It would be understandable if Julius Peppers' teammates were angry.
First the four-time Pro Bowl defensive end announced he had "maxed out" in Carolina and would never sign a long-term deal. Then he sought a trade when the Carolina Panthers placed the franchise tag on him.
The latest act of Peppers' offseason of defiance came Friday when he was the only player missing from the start of the Panthers' three-day minicamp.
Yet it was impossible to find anybody visibly upset or concerned that the franchise's all-time sacks leader was in protest mode instead of accepting a guaranteed deal that would pay him more than $1 million a game.
"It's kind of what I expected. He hasn't signed his tender yet," coach John Fox said. "I know he's working out. He'll be in great shape."
Added defensive tackle Damione Lewis: "It's business. It doesn't make him a bad person. When he's ready to come in he'll be here."
General manager Marty Hurney remained confident there will be a happy ending of Peppers dressed in his familiar No. 90 jersey on the first day of training camp. Hurney said he remains in contact with Carl Carey, Peppers' agent.
"It's all been positive," Hurney said. "It just takes time."
Carey didn't return messages Friday. No trade involved Peppers at the draft last weekend, so Carey's options are limited. It's unlikely another team will sign him to a deal because that club would have to surrender two first-round draft picks to Carolina.
Because the 29-year-old Peppers hasn't signed the one-year, $16.7 million tender, Carey can negotiate a trade with other teams for less compensation. He would then have to come to the Panthers for approval.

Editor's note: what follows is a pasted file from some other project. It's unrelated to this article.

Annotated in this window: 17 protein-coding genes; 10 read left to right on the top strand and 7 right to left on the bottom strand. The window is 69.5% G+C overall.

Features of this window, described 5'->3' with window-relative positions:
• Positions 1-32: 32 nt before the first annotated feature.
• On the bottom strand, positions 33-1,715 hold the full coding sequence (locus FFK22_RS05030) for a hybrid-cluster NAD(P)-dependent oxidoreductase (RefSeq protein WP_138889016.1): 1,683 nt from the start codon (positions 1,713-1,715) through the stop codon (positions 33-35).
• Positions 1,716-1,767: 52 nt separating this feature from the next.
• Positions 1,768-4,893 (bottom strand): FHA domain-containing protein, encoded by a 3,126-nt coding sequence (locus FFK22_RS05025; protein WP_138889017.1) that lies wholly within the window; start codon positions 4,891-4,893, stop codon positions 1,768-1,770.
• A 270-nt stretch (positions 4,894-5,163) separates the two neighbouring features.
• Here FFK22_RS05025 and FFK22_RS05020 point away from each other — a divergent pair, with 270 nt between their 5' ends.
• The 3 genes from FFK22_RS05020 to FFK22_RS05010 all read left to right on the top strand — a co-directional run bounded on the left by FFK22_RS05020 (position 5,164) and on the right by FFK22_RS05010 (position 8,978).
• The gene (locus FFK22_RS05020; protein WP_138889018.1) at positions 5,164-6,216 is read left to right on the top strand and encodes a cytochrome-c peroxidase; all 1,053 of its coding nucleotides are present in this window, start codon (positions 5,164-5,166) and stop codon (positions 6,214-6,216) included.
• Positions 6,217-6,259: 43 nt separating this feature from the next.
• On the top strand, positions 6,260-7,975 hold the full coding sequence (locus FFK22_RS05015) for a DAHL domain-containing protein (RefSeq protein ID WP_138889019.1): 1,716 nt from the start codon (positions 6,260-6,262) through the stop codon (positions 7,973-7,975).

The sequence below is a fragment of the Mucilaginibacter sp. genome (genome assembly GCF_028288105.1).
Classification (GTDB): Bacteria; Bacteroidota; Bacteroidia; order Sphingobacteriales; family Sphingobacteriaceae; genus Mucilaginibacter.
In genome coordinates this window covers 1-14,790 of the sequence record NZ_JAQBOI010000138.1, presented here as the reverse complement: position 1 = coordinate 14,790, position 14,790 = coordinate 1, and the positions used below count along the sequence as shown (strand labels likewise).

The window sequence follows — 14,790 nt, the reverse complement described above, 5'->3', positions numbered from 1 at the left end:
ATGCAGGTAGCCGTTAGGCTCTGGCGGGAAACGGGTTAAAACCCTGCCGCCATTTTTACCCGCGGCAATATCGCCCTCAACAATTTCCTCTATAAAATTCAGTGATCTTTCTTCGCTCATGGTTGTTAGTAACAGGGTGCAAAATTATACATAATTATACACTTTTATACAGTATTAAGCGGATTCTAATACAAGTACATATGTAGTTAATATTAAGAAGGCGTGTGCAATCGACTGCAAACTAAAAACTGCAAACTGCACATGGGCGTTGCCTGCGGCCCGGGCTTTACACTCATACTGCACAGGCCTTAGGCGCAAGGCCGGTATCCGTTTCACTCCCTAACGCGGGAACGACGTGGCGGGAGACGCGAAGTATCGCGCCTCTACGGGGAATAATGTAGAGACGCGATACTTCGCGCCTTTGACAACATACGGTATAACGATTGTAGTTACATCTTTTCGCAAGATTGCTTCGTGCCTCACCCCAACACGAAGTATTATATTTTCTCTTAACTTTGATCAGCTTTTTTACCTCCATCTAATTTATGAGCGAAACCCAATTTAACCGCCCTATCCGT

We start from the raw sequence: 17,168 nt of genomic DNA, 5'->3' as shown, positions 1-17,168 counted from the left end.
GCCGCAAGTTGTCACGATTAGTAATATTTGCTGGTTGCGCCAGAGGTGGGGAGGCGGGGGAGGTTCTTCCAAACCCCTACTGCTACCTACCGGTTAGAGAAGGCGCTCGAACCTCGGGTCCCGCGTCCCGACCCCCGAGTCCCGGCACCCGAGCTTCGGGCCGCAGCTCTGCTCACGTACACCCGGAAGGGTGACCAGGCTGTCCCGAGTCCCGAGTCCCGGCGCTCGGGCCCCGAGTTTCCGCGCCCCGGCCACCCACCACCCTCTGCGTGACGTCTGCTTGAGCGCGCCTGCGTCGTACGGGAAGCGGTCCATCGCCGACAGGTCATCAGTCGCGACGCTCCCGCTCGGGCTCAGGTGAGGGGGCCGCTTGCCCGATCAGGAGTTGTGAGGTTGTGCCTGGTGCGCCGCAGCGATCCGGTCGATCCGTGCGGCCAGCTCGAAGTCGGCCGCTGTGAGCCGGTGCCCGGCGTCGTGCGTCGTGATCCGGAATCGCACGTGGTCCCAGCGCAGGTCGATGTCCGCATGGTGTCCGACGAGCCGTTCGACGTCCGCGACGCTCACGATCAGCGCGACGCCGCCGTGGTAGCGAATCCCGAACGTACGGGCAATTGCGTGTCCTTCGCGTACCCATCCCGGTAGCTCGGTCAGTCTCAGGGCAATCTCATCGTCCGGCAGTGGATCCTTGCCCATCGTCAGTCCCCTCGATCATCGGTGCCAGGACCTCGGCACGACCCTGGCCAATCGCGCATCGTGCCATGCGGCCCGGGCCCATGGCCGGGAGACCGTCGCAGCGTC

But with the draft over, any picks Carolina would get would be for next year and not address the giant hole Peppers would leave on the defensive line.
Peppers' absence overshadowed Carolina's first workout under defensive coordinator Ron Meeks, who left Indianapolis to try to shore up a defense that faltered at the end of last season.
Charles Johnson worked in Peppers' spot at right defensive end opposite Tyler Brayton. They combined for 10½ sacks last season while Peppers alone had a career-high 14½.
Second-round pick Everette Brown of Florida State worked on the second-team defensive line. He, too, claimed to be unfazed that the player he idolized growing up in eastern North Carolina was a no-show.
"Julius is a great player and he's had a great career in Charlotte," Brown said. "I'm just coming out here and preparing to the best of my ability as if I'm a starter."
That might happen if Peppers is traded or holds out. But Fox was convinced Peppers will be on the field for the start of training camp. If that's the case, why hasn't Peppers already signed the tender?
"I couldn't tell you," Fox said.
If there was animosity among teammates who were sweating through two workouts without Peppers, it was hidden well.
"If we were playing today and he wasn't here, yeah, I'd be disappointed," quarterback Jake Delhomme said. "Things have a way of working themselves out. I don't think there's any doubt we'd love to have Julius out here."
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